sysbench Histograms: A Helpful Feature Often Overlooked

Sysbench HistogramsIn this blog post, I will demonstrate how to run and use sysbench histograms.

One of the features of sysbench that I often I see overlooked (and rarely used) is its ability to produce detailed query response time histograms in addition to computing percentile numbers. Looking at histograms together with throughput or latency over time provides many additional insights into query performance.

Here is how you get detailed sysbench histograms and performance over time:

There are a few command line options to consider:

  • report-interval=1 prints out the current performance measurements every second, which helps see if performance is uniform, if you have stalls or otherwise high variance
  • percentile=99 computes 99 percentile response time, rather than 95 percentile (the default); I like looking at 99 percentile stats as it is a better measure of performance
  • histogram=on produces a histogram at the end of the run (as shown below)

The first thing to note about this histogram is that it is exponential. This means the width of the buckets changes with higher values. It starts with 0.001 ms (one microsecond) and gradually grows. This design is used so that sysbench can deal with workloads with requests that take small fractions of milliseconds, as well as accommodate requests that take many seconds (or minutes).

Next, we learn some us very interesting things about typical request response time distribution for databases. You might think that this distribution would be close to some to some “academic” distributions, such as normal distribution. In reality, we often observe is something of a “camelback” distribution (not a real term) – and our “camel” can have more than two humps (especially for simple requests such as the single primary key lookup shown here).

Why do request response times tend to have this distribution? It is because requests can take multiple paths inside the database. For example, certain requests might get responses from the MySQL Query Cache (which will result in the first hump). A second hump might come from resolving lookups using the InnoDB Adaptive Hash Index. A third hump might come from finding all the data in memory (rather than the Adaptive Hash Index). Finally, another hump might coalesce around the time (or times) it takes to execute on requests that require disk IO.    

You also will likely see some long-tail data that highlights the fact that MySQL and Linux are not hard, real-time systems. As an example, this very simple run with a single thread (and thus no contention) has an outlier at around 18ms. Most of the requests are served within 0.2ms or less.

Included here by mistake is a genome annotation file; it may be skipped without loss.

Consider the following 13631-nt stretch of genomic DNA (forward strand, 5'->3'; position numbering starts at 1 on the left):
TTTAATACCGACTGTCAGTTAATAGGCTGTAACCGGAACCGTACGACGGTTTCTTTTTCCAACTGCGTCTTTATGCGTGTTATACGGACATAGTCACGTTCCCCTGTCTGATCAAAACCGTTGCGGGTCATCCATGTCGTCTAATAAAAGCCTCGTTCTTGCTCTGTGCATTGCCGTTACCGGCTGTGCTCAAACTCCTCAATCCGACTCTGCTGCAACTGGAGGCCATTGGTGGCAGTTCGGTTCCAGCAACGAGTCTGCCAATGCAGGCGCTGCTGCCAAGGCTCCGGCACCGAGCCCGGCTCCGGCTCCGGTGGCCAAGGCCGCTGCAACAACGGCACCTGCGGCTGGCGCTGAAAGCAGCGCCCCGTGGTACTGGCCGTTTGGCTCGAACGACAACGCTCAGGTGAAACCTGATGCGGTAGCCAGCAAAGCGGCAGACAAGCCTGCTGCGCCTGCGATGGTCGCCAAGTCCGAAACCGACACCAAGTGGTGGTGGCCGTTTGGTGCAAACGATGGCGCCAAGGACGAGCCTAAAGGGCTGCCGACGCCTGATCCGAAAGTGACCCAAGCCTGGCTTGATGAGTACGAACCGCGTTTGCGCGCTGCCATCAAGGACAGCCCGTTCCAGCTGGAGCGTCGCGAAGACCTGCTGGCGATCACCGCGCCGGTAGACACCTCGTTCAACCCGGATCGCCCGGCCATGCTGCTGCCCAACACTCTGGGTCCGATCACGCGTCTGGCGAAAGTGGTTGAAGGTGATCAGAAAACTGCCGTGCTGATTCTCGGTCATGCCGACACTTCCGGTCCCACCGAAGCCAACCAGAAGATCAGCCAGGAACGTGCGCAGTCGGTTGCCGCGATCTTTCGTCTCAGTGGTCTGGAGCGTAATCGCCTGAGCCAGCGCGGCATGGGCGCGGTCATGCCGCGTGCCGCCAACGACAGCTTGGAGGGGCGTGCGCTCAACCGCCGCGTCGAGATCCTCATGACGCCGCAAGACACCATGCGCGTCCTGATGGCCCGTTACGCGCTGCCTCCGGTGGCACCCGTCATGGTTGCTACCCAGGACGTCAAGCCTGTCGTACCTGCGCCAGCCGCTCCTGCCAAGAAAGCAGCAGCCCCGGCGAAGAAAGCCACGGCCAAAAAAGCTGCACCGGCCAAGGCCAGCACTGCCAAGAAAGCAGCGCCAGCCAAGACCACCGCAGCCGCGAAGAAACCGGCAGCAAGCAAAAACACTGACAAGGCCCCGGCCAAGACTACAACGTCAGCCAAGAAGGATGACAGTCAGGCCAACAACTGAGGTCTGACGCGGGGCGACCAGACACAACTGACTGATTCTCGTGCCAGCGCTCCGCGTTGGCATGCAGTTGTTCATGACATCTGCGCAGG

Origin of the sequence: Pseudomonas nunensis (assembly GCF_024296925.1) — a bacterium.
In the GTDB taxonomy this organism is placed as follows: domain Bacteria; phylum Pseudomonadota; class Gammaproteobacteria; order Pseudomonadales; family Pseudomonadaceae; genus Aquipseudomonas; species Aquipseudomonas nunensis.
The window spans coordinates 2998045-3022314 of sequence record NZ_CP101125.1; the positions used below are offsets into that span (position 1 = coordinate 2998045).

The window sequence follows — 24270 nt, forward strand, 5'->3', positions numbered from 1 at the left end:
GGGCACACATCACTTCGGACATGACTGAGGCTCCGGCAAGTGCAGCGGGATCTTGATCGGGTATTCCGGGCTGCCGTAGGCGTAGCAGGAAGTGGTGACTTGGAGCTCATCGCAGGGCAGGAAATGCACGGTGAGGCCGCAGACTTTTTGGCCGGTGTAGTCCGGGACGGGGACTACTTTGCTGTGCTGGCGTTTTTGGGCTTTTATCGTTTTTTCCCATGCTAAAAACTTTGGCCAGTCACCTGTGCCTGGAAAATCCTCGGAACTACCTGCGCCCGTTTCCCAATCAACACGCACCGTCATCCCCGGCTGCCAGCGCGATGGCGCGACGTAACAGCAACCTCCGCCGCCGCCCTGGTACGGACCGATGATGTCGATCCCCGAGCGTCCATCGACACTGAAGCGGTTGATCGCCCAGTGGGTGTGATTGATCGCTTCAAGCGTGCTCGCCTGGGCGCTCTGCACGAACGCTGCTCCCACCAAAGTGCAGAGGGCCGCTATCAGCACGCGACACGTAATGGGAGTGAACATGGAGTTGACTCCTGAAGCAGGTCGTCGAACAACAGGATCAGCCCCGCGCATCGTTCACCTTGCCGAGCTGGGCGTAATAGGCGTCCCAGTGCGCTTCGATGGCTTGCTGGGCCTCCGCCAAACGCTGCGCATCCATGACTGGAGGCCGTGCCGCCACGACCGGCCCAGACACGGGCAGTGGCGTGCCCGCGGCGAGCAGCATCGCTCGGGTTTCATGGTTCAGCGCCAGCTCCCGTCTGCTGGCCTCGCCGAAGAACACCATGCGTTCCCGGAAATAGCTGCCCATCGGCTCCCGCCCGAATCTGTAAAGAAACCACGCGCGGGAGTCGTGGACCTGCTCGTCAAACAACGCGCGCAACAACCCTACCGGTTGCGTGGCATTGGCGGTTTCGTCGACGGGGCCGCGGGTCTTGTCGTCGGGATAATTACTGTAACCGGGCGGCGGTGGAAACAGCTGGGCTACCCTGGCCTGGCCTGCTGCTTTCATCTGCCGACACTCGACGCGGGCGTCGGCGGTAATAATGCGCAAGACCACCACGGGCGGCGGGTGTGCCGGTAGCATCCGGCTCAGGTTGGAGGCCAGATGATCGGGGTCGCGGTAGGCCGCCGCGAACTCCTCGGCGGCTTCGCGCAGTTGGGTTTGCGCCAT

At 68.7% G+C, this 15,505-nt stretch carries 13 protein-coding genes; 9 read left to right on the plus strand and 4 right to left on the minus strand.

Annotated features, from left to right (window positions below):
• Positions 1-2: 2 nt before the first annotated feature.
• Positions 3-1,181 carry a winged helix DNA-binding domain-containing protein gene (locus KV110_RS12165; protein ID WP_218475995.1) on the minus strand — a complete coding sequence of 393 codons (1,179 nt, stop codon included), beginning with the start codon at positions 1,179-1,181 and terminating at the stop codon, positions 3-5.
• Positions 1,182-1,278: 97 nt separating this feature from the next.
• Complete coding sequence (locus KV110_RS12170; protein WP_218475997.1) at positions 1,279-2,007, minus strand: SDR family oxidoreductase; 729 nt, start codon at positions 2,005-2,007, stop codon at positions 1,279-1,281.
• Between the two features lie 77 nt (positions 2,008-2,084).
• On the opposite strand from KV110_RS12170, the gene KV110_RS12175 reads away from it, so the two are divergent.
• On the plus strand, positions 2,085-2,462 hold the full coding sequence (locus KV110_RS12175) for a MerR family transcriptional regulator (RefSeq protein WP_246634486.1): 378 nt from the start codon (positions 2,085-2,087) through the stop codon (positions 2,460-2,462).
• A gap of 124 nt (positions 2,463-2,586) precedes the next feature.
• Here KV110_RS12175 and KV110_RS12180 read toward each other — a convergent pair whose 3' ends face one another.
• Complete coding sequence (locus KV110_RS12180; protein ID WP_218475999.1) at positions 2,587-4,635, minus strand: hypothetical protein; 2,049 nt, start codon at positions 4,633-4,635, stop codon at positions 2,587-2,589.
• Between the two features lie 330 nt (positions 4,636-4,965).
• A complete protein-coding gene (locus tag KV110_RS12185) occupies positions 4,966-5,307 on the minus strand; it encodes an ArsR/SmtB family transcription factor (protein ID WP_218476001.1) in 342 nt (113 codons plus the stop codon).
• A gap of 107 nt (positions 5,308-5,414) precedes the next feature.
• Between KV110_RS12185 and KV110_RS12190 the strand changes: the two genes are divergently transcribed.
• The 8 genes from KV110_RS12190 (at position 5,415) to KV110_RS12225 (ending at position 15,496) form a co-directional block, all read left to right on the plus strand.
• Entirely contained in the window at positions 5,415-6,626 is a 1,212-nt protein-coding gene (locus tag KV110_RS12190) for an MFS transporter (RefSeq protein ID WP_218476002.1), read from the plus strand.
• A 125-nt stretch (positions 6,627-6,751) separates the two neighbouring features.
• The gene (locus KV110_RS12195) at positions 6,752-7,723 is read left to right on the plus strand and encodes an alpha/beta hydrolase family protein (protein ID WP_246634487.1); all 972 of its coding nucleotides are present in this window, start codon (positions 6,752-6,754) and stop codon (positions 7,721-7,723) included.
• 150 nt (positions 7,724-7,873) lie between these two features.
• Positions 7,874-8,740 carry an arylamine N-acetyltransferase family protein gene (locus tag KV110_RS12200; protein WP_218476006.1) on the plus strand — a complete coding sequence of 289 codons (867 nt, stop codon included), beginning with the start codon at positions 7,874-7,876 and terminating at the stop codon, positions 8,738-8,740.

As you add contention, row-level locking, group commit and other issues, you are likely to see even more complicated diagrams – which can often show you something unexpected:

I hope you give sysbench histograms a try, and see what you can discover!

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Comments (6)

  • Mark Callaghan

    That looks like a feature I should be using. Is there an option to set the number of buckets?

    September 20, 2017 at 5:20 pm
    • Peter Zaitsev


      Nope. But I already asked Alexey Kopytov to at least allow to specify number of buckets to print out.

      High number of buckets is good to compute accurate 99% but we do not need so many for printout

      September 20, 2017 at 5:25 pm
      • Mark Callaghan

        Too many lines of output is one concern. Too much CPU spent searching for the right bucket is the other concern. But I can run tests to determine whether my other concern is bogus.

        September 20, 2017 at 5:30 pm
  • Alexey Kopytov

    Mark, I don’t think the number of buckets has any measurable impact on performance (the bucket index is calculated as “i = floor((log(value) – h->range_deduct) * h->range_mult + 0.5)”).

    As to making the output more configurable, there is which I’m going to close it together with some other related improvements.

    September 21, 2017 at 12:53 am
  • Rick James

    The buckets are logarithmicly spaced, OK. But it closes up the gaps, bad. That distorts the results.

    September 22, 2017 at 12:12 am
  • Peter Zaitsev


    Yep. You can surely imagine some cases where the gaps which are skipped would visually misrepresent the picture.

    September 22, 2017 at 5:12 am

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